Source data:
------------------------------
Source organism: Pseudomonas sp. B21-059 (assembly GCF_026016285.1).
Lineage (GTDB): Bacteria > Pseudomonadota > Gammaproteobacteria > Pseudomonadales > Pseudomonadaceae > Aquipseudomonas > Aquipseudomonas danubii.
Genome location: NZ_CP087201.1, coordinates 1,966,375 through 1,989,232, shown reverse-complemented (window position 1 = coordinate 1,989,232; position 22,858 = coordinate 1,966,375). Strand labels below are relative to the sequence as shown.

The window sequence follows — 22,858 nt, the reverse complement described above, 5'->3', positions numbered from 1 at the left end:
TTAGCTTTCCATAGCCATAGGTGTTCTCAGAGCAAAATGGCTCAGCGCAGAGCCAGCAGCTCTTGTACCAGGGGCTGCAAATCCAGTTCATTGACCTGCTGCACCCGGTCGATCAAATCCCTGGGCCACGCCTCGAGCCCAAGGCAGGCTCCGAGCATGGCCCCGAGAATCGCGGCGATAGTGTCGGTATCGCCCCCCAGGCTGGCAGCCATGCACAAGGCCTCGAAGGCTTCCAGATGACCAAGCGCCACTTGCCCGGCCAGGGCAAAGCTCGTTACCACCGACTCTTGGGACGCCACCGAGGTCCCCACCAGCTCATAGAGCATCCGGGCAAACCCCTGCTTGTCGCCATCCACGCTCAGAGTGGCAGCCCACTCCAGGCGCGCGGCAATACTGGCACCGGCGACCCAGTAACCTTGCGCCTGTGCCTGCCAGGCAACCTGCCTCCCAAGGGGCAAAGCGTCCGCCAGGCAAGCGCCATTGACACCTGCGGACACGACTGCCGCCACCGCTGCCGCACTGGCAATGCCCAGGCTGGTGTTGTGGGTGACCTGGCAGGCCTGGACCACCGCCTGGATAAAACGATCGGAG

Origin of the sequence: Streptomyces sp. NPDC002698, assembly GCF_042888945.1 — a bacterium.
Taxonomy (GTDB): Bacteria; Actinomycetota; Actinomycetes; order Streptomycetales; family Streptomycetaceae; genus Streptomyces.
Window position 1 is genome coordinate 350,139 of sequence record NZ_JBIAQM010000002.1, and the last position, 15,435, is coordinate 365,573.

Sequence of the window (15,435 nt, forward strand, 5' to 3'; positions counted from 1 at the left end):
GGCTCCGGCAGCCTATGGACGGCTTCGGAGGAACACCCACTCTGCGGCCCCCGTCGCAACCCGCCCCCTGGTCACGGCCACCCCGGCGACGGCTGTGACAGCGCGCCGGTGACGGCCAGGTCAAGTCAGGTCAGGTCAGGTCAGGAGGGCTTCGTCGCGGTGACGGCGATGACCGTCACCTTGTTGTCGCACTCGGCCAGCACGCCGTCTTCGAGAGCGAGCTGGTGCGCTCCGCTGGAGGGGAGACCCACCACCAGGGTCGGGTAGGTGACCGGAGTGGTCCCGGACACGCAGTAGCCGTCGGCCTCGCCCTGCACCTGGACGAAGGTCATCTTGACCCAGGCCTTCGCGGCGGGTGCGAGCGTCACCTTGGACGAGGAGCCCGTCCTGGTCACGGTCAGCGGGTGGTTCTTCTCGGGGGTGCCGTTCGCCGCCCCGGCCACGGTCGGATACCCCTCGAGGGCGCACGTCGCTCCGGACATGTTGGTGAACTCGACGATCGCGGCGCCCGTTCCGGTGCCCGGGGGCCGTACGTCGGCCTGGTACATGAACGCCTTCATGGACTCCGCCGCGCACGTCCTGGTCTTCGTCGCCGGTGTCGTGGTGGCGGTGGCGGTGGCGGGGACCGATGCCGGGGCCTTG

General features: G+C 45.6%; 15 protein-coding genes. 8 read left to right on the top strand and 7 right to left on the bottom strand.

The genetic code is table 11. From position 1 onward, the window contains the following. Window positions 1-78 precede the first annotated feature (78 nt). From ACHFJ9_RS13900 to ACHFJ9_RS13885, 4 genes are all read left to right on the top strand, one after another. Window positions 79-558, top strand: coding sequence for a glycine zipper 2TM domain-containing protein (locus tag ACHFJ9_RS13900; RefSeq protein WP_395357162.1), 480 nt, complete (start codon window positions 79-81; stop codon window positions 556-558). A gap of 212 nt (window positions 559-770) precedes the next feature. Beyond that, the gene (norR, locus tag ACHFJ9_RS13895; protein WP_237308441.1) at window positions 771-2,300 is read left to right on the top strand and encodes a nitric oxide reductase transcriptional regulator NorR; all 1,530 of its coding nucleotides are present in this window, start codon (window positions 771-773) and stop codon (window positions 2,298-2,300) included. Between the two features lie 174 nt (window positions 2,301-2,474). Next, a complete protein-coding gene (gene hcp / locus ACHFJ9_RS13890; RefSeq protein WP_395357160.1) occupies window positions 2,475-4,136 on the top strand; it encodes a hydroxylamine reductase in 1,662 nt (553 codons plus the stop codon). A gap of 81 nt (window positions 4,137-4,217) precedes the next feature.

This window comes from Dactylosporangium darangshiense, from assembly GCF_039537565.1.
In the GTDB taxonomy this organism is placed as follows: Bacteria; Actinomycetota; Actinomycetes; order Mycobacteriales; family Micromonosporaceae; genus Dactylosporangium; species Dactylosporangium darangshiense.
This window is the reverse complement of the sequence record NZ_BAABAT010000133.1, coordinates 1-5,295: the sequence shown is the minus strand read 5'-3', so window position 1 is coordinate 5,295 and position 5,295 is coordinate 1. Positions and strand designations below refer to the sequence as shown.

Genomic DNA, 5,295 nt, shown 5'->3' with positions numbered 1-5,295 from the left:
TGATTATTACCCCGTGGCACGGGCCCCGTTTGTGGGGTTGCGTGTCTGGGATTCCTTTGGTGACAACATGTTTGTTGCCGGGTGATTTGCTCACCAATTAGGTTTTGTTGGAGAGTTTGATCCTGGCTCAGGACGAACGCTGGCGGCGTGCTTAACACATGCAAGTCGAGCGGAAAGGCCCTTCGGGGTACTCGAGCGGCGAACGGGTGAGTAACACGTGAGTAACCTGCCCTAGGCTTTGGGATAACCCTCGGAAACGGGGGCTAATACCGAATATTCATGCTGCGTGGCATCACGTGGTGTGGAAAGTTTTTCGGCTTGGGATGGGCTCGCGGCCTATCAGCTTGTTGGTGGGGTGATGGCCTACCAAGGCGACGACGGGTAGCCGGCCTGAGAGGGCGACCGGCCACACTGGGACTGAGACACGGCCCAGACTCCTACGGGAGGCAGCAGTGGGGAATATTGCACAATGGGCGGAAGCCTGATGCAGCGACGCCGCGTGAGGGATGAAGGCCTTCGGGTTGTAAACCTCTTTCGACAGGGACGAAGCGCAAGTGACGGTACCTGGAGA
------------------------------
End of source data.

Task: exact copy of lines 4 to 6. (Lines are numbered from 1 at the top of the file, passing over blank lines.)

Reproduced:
The window sequence follows — 22,858 nt, the reverse complement described above, 5'->3', positions numbered from 1 at the left end:
TTAGCTTTCCATAGCCATAGGTGTTCTCAGAGCAAAATGGCTCAGCGCAGAGCCAGCAGCTCTTGTACCAGGGGCTGCAAATCCAGTTCATTGACCTGCTGCACCCGGTCGATCAAATCCCTGGGCCACGCCTCGAGCCCAAGGCAGGCTCCGAGCATGGCCCCGAGAATCGCGGCGATAGTGTCGGTATCGCCCCCCAGGCTGGCAGCCATGCACAAGGCCTCGAAGGCTTCCAGATGACCAAGCGCCACTTGCCCGGCCAGGGCAAAGCTCGTTACCACCGACTCTTGGGACGCCACCGAGGTCCCCACCAGCTCATAGAGCATCCGGGCAAACCCCTGCTTGTCGCCATCCACGCTCAGAGTGGCAGCCCACTCCAGGCGCGCGGCAATACTGGCACCGGCGACCCAGTAACCTTGCGCCTGTGCCTGCCAGGCAACCTGCCTCCCAAGGGGCAAAGCGTCCGCCAGGCAAGCGCCATTGACACCTGCGGACACGACTGCCGCCACCGCTGCCGCACTGGCAATGCCCAGGCTGGTGTTGTGGGTGACCTGGCAGGCCTGGACCACCGCCTGGATAAAACGATCGGAG

Origin of the sequence: Streptomyces sp. NPDC002698, assembly GCF_042888945.1 — a bacterium.